Among the magazines he comes across in Dillons is The African Communist. He has heard about The African Communist but not actually seen it hitherto, since it is banned in South Africa. Of the contributors, some, to his surprise, turn out to be contemporaries of his from Cape Town - fellow students of the kind who slept all day and went to parties in the evenings, got drunk, sponged on their parents, failed examinations, took five years over their three-year degrees. Yet here they are writing authoritative-sounding articles about the economics of migratory labour or uprisings in rural Transkei. Where, amid all the dancing and drinking and debauchery, did they find the time to learn about such things?http://www.theguardian.com/books/2003/oct/10/nobelprize.awardsandprizes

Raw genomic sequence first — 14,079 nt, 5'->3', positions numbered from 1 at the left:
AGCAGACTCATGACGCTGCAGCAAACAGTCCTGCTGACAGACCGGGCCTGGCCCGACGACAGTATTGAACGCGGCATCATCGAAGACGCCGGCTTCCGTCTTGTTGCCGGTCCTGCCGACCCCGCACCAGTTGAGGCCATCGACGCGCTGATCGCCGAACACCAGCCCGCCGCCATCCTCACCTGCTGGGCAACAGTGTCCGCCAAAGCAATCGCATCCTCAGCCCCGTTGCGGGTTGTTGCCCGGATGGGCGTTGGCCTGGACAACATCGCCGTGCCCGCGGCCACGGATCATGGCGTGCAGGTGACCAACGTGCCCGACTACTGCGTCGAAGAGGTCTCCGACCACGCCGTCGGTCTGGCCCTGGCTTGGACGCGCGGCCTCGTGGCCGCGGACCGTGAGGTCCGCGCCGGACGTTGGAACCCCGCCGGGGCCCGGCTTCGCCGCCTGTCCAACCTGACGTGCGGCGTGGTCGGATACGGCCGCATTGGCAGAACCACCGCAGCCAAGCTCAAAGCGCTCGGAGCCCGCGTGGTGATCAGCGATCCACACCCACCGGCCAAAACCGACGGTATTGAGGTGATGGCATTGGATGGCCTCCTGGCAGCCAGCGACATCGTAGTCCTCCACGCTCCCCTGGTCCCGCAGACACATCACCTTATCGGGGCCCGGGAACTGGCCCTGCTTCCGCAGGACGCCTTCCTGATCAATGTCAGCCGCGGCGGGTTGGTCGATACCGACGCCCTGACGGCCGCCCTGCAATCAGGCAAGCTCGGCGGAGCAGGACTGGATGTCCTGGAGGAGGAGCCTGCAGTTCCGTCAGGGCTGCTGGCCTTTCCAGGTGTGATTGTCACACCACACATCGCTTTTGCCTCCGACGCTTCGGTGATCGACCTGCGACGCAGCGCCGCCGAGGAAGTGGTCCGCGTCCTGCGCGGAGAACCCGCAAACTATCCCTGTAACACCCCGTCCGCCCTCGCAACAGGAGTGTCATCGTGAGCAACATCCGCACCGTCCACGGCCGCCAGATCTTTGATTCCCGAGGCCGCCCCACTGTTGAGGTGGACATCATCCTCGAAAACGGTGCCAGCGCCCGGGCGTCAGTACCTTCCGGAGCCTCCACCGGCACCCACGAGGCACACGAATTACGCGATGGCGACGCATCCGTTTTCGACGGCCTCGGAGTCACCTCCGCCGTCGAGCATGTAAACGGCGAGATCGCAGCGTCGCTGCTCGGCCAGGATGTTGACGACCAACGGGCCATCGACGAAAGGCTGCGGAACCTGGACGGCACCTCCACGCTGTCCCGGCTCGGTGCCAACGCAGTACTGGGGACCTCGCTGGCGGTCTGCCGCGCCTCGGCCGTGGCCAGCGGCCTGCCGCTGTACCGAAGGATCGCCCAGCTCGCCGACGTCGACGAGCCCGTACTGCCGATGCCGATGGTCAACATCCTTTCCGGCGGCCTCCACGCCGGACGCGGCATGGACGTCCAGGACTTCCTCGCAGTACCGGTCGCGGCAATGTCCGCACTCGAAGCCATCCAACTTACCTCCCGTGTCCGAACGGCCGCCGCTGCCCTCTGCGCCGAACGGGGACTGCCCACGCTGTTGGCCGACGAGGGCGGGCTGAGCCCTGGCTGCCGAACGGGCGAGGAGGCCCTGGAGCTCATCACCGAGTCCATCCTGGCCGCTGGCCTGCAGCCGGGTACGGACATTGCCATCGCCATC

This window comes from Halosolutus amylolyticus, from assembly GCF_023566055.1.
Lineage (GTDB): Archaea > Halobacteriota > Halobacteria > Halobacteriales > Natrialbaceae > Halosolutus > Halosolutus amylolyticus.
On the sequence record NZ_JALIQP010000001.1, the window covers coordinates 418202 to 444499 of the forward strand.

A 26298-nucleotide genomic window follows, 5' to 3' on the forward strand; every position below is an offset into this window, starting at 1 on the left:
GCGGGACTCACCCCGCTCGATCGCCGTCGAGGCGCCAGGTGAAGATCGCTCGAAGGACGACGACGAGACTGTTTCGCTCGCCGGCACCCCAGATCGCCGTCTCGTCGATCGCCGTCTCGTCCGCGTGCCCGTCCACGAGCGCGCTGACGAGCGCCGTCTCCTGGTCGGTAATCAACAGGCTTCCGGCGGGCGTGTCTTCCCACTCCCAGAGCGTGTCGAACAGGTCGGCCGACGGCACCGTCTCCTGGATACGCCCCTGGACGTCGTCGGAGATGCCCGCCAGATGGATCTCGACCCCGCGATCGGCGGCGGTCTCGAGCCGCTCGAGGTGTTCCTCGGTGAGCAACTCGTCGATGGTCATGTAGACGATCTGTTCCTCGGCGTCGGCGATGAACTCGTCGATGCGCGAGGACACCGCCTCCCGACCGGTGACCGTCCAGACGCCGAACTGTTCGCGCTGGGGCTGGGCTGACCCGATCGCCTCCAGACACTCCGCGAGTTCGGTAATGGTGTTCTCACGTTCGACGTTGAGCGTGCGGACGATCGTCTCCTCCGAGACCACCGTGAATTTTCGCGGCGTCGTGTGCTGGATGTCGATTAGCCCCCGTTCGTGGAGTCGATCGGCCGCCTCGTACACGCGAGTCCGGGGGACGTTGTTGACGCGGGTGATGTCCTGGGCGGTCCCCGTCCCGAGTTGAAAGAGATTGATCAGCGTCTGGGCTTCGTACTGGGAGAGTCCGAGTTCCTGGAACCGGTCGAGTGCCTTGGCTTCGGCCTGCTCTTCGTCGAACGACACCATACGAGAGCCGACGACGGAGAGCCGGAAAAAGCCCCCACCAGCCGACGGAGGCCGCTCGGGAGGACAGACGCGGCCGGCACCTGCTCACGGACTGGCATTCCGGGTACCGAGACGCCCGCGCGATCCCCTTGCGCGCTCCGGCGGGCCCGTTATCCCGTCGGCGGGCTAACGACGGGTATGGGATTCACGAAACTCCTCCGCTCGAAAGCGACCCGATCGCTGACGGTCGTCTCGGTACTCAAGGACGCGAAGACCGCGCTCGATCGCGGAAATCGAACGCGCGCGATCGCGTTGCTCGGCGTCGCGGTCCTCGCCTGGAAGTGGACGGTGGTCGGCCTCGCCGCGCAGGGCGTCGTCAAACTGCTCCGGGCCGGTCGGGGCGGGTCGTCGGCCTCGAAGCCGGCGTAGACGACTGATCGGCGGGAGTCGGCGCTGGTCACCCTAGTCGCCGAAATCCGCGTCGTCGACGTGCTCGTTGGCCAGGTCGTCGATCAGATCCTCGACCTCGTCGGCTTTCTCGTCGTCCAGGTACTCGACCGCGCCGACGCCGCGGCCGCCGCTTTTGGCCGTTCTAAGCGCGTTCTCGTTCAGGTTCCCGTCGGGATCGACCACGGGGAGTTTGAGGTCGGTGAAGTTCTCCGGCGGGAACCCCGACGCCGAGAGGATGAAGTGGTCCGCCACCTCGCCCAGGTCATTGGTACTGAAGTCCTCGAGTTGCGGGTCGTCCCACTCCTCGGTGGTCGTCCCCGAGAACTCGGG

I enjoyed reading the South African writer J.M.Coetzee's novel Youth, about a disillusioning South African student who moves to London to become a poet but instead because a computer programmer in Bracknell.
I thought the passage above was especially amusing!